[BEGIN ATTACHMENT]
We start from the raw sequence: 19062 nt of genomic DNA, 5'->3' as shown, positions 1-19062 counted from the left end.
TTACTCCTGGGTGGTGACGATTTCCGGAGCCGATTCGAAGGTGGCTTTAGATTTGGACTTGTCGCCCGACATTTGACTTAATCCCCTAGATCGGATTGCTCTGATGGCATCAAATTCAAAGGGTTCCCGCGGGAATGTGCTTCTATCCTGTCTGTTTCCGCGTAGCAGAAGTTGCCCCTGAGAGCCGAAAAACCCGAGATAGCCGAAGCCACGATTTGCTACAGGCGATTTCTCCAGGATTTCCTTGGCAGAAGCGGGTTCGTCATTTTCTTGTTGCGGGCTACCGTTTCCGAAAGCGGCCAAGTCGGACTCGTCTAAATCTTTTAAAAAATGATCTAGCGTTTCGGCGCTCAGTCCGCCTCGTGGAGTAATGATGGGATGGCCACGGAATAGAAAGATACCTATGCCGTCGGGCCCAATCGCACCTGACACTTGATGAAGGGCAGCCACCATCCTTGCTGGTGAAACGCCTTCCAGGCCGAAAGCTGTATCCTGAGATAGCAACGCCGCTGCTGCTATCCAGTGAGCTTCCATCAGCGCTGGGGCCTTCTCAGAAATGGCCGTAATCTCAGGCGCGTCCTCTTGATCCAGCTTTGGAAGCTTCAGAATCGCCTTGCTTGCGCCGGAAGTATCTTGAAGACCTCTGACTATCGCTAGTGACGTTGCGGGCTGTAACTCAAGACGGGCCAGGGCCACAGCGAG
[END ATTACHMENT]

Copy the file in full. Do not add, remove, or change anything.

We start from the raw sequence: 19062 nt of genomic DNA, 5'->3' as shown, positions 1-19062 counted from the left end.
TTACTCCTGGGTGGTGACGATTTCCGGAGCCGATTCGAAGGTGGCTTTAGATTTGGACTTGTCGCCCGACATTTGACTTAATCCCCTAGATCGGATTGCTCTGATGGCATCAAATTCAAAGGGTTCCCGCGGGAATGTGCTTCTATCCTGTCTGTTTCCGCGTAGCAGAAGTTGCCCCTGAGAGCCGAAAAACCCGAGATAGCCGAAGCCACGATTTGCTACAGGCGATTTCTCCAGGATTTCCTTGGCAGAAGCGGGTTCGTCATTTTCTTGTTGCGGGCTACCGTTTCCGAAAGCGGCCAAGTCGGACTCGTCTAAATCTTTTAAAAAATGATCTAGCGTTTCGGCGCTCAGTCCGCCTCGTGGAGTAATGATGGGATGGCCACGGAATAGAAAGATACCTATGCCGTCGGGCCCAATCGCACCTGACACTTGATGAAGGGCAGCCACCATCCTTGCTGGTGAAACGCCTTCCAGGCCGAAAGCTGTATCCTGAGATAGCAACGCCGCTGCTGCTATCCAGTGAGCTTCCATCAGCGCTGGGGCCTTCTCAGAAATGGCCGTAATCTCAGGCGCGTCCTCTTGATCCAGCTTTGGAAGCTTCAGAATCGCCTTGCTTGCGCCGGAAGTATCTTGAAGACCTCTGACTATCGCTAGTGACGTTGCGGGCTGTAACTCAAGACGGGCCAGGGCCACAGCGAG